An expedition supervisor in South Florida 911 was watching Netflix, while a woman unsuccessfully pleaded for emergency aid after she had been the victim of a shooting, an investigation into internal affairs revealed.
Guadalupe Herrera turned 911 frantically on 9 June to report that someone had just shot at her car, the bullet-popping rear window hitting her windshield and missing her head.
A Coral Springs police forwarder assured Herrera's help was on its way, but the call to an officer was delayed for 34 minutes and the help never arrived.
"It was a very difficult situation," Guadalupe Herrera said Sun Sentinel. "It was a drive-by-shoot. My windshield was shattered. Nobody showed up. & # 39;
Julie Vidaud has been identified as the team leader on the evening of the shooting. She has never spoken directly to Herrera, but is accused of a & # 39; catastrophic failure & # 39; to manage call handling.
Julie Vidaud has been identified as the team leader on the evening of the shooting. She has never spoken directly to Herrera, but is accused of a & # 39; catastrophic failure & # 39; to manage how the call was handled
Guadalupe Herrera turned 911 frantically on 9 June to report that someone had just shot at her car, with the bullet sticking through the rear window and hitting her windshield – missing her head closely. A Coral Springs Police dispatcher assured Herrera help was on its way, but there was a 34-minute delay in the call sent to an officer and the help never arrived
About 16 minutes after she first called, Herrera called the emergency number again, this time "very upset and worried that they could shoot again."
Another four minutes passed without any signs of police assistance, so a terrified Herrera decided to take matters into his own hands and drive himself to the Coral Springs police station.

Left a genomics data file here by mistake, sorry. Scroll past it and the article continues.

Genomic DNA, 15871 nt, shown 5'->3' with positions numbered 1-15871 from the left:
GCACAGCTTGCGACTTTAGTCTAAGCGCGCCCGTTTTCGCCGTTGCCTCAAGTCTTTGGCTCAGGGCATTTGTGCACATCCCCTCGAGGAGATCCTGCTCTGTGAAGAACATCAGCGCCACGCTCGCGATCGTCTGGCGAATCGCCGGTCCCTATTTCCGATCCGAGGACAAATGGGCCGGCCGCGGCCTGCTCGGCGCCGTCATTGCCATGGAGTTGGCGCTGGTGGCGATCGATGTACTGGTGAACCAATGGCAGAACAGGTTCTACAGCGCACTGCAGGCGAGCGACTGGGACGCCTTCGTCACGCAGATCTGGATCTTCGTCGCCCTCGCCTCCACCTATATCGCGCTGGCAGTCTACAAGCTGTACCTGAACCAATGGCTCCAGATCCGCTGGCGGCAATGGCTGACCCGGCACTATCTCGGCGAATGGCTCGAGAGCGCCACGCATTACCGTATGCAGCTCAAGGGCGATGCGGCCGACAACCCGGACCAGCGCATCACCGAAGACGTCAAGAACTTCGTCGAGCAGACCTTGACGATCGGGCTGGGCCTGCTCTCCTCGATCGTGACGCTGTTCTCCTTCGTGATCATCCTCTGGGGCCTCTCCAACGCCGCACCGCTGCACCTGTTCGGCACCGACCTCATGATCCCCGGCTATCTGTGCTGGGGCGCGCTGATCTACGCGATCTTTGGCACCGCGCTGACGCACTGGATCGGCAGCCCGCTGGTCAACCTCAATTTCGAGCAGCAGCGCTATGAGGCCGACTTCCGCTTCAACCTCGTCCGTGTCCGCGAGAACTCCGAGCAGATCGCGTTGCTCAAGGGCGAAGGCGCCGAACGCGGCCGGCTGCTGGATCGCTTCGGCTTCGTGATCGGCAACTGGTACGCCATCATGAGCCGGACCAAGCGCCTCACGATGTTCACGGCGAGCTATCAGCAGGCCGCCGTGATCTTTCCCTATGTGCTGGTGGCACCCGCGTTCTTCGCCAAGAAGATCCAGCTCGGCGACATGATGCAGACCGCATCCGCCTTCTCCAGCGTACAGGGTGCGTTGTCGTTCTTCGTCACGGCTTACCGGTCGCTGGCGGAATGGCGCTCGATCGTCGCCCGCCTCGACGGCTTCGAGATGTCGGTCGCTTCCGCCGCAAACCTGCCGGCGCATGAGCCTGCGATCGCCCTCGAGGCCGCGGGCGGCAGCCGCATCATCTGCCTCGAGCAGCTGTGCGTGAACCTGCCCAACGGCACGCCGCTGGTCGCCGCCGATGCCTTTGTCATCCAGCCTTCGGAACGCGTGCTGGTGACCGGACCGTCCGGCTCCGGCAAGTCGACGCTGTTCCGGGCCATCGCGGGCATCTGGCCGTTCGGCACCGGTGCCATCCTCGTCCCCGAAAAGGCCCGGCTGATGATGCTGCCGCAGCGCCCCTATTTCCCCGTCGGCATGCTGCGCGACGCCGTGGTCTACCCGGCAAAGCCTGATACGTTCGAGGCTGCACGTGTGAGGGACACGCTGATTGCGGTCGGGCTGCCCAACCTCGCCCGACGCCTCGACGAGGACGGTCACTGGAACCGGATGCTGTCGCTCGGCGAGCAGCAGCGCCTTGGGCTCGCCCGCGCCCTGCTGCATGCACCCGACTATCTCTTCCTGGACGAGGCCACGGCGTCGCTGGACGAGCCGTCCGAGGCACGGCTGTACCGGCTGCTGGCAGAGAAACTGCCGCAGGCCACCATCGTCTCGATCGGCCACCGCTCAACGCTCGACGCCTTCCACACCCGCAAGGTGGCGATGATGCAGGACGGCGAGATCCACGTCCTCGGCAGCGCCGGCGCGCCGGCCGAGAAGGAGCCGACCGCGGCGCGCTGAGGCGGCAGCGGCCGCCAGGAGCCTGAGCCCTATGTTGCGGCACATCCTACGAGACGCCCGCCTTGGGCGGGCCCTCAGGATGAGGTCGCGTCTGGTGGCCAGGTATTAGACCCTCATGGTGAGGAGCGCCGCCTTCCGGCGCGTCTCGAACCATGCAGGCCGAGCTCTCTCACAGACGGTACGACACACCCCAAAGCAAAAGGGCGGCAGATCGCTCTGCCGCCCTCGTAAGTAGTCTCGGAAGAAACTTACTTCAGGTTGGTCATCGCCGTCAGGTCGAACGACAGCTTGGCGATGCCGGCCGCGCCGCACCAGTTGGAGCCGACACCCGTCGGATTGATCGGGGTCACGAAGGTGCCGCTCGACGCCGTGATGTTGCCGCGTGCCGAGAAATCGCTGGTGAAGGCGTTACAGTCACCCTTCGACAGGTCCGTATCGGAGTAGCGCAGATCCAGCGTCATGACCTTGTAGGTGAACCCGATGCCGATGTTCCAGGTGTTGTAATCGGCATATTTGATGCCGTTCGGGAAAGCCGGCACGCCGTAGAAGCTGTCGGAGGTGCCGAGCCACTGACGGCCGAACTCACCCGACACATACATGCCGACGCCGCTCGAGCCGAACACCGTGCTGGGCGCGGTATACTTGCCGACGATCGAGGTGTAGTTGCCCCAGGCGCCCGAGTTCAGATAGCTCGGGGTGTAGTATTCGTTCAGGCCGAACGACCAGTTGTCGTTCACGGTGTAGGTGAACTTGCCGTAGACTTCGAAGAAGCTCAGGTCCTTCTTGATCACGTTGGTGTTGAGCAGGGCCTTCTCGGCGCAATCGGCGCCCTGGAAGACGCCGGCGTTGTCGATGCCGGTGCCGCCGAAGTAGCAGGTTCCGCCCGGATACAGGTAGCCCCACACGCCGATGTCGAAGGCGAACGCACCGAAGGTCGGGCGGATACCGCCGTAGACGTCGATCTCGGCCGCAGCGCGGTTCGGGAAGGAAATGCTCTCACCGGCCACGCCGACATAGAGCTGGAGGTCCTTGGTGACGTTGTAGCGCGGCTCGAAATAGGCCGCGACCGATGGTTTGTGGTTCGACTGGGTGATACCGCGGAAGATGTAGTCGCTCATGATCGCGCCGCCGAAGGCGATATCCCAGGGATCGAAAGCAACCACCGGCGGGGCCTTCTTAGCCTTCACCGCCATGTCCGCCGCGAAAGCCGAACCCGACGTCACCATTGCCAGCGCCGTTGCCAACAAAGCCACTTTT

Researchers later discovered that the call was registered by the coordinators as a "suspicious incident" rather than a priority admission. They wanted to know how the error occurred and how the supervisor missed it, so they started investigating internal issues.
As part of the probe, they retrieved data from supervisor Vidaud's computer for 30 days and discovered that her most used applications were Netflix, Hulu and Xfinity TV.
Researchers found the film "I'm a mother", staring at Hilary Swank, played at her workstation for almost two hours, while Herrera tried to report the recording on 9 June.
During the same team, Vidaud's search history also showed "many site clicks for websites related to shopping, news stories, streaming TV, movies, vacation planning and fewer that can be considered work-related."
As part of the probe, they retrieved data from supervisor Vidaud's computer for 30 days and discovered that her most used applications were Netflix, Hulu and Xfinity TV
Researchers found the movie "I'm a Mother", staring at Hilary Swank (above), played at her workstation for nearly two hours while the 911 caller tried to report the recording on June 9